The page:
Linear progression

Astronomy and electronics are two beneficiaries of cutting edge linear motion technology. Lou Reade reports from the Linear Motion Masterclass

Delegates at Eureka’s recent masterclass on Linear Motion discovered that the subject can encompass the very big and the very small – from precision optics to the far reaches of the universe.
The ability to ensure micron accuracy for a part that is 2m wide was used to good effect in a free-form grinding machine – called BoX – developed by Cranfield University and a number of partners. It is used to make very precise mirrors for a new generation of enormous telescopes.
“We are working on the James Webb Space Telescope,” said Professor Paul Shore, who leads the university’s Precision Engineering Centre and was a key figure in the development of BoX.
JWST is an infrared, ground-based telescope – due to go into service in 2013 – that will scan the skies for clues to the origins of the universe. Its 6.5m diameter primary mirror owes a lot to Cranfield University.
Delegates at the event learnt that BoX has one rotary and two linear axes, and has the accuracy of a “top quality” coordinate measuring machine (CMM), said Prof Shore. But the energy needed to remove material from the surface can be a blessing and a curse – with Prof Shore referring to excess energy as the “enemy of precision”. For this reason, the design must be able to handle distortion and deformation.
“A key issue of this machine was to have low moving mass,” said Prof Shore.
And even those who think astronomy pointless can take heart from the likely next step of such components – at the heart of future energy systems.
“The technologies used in ground-based telescopes will allow us to have fusion energy,” said Prof Shore. “Large optics are the ‘wear components’ for the potential clean energy of the future.”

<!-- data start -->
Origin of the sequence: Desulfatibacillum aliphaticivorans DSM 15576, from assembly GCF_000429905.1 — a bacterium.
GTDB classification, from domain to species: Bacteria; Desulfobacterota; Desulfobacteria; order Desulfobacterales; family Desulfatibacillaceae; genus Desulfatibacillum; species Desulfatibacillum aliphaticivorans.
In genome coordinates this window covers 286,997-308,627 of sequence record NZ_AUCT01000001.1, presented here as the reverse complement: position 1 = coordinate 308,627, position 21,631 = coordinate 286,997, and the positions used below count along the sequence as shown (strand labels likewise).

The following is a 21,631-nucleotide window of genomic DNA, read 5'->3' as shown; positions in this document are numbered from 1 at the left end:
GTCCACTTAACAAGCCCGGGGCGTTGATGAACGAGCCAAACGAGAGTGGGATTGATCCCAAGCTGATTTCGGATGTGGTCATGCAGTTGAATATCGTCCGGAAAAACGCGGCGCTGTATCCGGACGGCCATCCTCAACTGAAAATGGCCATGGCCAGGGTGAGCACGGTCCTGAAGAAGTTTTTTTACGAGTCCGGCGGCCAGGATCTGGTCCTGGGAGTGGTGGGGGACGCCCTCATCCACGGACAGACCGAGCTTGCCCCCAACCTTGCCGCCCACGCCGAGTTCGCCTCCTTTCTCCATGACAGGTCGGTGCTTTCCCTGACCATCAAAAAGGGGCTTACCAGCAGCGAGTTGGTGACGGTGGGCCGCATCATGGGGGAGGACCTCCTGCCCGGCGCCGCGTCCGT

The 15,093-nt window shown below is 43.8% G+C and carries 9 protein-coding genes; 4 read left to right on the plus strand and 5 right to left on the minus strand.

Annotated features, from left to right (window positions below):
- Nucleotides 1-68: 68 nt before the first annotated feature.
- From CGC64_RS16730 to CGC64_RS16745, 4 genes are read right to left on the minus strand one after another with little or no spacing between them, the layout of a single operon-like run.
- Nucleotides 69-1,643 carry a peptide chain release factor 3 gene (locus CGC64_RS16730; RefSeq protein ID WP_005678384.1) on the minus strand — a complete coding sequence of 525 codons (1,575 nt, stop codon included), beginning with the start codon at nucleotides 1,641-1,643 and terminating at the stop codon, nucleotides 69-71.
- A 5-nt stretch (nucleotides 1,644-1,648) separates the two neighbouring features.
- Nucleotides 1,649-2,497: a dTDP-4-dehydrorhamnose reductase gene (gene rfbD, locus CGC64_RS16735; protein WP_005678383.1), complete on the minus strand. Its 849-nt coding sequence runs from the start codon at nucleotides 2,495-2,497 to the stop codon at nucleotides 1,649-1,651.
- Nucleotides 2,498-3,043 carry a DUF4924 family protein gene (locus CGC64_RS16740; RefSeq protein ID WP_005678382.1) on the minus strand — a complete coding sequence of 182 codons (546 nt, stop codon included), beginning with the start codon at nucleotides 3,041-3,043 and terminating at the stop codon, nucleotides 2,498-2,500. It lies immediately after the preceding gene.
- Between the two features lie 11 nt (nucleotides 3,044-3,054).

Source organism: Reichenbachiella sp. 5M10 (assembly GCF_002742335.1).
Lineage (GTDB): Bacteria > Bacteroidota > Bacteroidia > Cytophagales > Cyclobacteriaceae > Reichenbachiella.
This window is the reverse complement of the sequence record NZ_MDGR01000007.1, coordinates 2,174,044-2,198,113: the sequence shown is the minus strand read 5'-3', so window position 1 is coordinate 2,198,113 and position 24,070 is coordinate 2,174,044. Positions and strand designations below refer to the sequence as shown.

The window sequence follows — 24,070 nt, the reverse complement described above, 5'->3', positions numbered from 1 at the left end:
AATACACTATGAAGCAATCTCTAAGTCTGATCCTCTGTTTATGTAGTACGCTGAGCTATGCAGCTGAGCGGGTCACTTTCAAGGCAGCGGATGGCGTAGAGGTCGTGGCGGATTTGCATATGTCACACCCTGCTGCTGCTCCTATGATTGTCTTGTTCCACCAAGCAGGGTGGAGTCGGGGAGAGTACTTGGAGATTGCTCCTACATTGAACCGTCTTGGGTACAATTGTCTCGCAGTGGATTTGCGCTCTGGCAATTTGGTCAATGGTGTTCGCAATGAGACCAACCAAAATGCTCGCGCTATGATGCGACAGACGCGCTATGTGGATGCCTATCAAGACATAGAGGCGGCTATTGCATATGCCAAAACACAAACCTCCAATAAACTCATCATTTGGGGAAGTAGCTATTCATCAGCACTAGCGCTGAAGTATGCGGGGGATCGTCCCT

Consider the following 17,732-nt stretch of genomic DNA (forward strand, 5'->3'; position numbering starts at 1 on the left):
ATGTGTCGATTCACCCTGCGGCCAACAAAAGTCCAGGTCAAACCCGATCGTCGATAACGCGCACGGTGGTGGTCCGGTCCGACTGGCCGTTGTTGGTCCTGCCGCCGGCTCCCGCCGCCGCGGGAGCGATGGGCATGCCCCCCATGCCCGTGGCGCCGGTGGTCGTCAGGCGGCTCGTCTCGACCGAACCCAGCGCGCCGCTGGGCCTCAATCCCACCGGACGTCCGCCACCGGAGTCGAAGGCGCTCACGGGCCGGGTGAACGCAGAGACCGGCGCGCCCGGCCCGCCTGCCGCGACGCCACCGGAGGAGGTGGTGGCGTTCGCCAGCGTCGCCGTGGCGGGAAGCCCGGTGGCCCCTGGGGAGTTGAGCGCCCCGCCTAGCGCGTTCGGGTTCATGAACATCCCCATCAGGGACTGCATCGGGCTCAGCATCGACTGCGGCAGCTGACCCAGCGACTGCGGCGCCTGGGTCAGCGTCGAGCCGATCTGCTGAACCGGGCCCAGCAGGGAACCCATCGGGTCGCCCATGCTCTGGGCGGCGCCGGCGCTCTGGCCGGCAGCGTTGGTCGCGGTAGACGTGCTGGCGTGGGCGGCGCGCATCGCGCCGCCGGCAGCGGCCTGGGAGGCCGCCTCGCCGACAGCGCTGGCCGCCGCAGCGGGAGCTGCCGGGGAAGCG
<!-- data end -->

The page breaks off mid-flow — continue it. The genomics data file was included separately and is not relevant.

At the same event, Dutch manufacturing giant Philips unveiled details of its linear motion research – including a new architecture that allows a linear motor to move in two axes simultaneously.
The technology, dubbed NForcer, has been covered previously in Eureka. Dr Georgo Angelis, senior scientist at Philips Applied Technologies, explained the technology – and its implications – to delegates.
“It’s an off-the-shelf solution,” he said. “It enables standard ironless linear motors to simultaneously provide movement along two axes – rather than along the conventional single axis.”
A very simple concept is at the heart of the patent: by moving the position of the forcer so that it sits totally within the magnet track – rather than extending beyond it – it can be made to move in two directions. Benefits include: more compact design; lower moving mass (allowing higher acceleration and speed); and reducing the number of motors and electronic drive modules.
The concept has been shown at the heart of a pick-and-place machine – and is likely to find use in the electronics industry. Philips will license the technology to interested parties – which could include machine builders and even linear motor manufacturers.

Tom Shelley

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